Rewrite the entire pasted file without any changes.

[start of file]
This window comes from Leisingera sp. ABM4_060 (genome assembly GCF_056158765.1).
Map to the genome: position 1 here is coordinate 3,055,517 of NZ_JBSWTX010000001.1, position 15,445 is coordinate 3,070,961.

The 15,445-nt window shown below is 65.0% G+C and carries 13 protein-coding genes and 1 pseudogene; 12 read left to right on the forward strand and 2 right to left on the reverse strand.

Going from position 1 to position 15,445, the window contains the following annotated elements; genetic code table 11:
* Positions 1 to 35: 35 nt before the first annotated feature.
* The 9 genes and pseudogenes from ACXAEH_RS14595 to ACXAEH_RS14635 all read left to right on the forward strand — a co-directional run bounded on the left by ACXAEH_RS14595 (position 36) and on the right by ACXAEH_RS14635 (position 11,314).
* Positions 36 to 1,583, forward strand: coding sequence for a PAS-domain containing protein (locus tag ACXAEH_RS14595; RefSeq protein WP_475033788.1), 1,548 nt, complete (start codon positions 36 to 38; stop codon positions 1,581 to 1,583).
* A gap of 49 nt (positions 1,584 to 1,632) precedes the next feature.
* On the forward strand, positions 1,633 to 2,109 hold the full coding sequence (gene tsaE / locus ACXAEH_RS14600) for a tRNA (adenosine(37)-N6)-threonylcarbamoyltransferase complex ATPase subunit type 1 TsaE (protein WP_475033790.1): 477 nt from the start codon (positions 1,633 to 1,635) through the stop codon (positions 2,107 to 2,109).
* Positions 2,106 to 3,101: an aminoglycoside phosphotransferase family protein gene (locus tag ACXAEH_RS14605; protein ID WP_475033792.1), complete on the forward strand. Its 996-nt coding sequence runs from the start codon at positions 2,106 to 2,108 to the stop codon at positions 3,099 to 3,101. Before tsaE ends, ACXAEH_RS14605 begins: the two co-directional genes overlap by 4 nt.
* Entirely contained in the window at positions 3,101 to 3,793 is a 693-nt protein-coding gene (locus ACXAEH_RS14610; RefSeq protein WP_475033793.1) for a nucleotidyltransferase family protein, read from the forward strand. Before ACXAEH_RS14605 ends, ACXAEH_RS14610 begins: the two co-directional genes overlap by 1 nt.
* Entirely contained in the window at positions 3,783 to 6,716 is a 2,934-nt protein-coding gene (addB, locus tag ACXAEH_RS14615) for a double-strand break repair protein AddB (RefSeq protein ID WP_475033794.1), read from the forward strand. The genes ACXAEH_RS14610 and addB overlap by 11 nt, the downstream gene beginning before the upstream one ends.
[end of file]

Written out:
This window comes from Leisingera sp. ABM4_060 (genome assembly GCF_056158765.1).
Map to the genome: position 1 here is coordinate 3,055,517 of NZ_JBSWTX010000001.1, position 15,445 is coordinate 3,070,961.

The 15,445-nt window shown below is 65.0% G+C and carries 13 protein-coding genes and 1 pseudogene; 12 read left to right on the forward strand and 2 right to left on the reverse strand.

Going from position 1 to position 15,445, the window contains the following annotated elements; genetic code table 11:
* Positions 1 to 35: 35 nt before the first annotated feature.
* The 9 genes and pseudogenes from ACXAEH_RS14595 to ACXAEH_RS14635 all read left to right on the forward strand — a co-directional run bounded on the left by ACXAEH_RS14595 (position 36) and on the right by ACXAEH_RS14635 (position 11,314).
* Positions 36 to 1,583, forward strand: coding sequence for a PAS-domain containing protein (locus tag ACXAEH_RS14595; RefSeq protein WP_475033788.1), 1,548 nt, complete (start codon positions 36 to 38; stop codon positions 1,581 to 1,583).
* A gap of 49 nt (positions 1,584 to 1,632) precedes the next feature.
* On the forward strand, positions 1,633 to 2,109 hold the full coding sequence (gene tsaE / locus ACXAEH_RS14600) for a tRNA (adenosine(37)-N6)-threonylcarbamoyltransferase complex ATPase subunit type 1 TsaE (protein WP_475033790.1): 477 nt from the start codon (positions 1,633 to 1,635) through the stop codon (positions 2,107 to 2,109).
* Positions 2,106 to 3,101: an aminoglycoside phosphotransferase family protein gene (locus tag ACXAEH_RS14605; protein ID WP_475033792.1), complete on the forward strand. Its 996-nt coding sequence runs from the start codon at positions 2,106 to 2,108 to the stop codon at positions 3,099 to 3,101. Before tsaE ends, ACXAEH_RS14605 begins: the two co-directional genes overlap by 4 nt.
* Entirely contained in the window at positions 3,101 to 3,793 is a 693-nt protein-coding gene (locus ACXAEH_RS14610; RefSeq protein WP_475033793.1) for a nucleotidyltransferase family protein, read from the forward strand. Before ACXAEH_RS14605 ends, ACXAEH_RS14610 begins: the two co-directional genes overlap by 1 nt.
* Entirely contained in the window at positions 3,783 to 6,716 is a 2,934-nt protein-coding gene (addB, locus tag ACXAEH_RS14615) for a double-strand break repair protein AddB (RefSeq protein ID WP_475033794.1), read from the forward strand. The genes ACXAEH_RS14610 and addB overlap by 11 nt, the downstream gene beginning before the upstream one ends.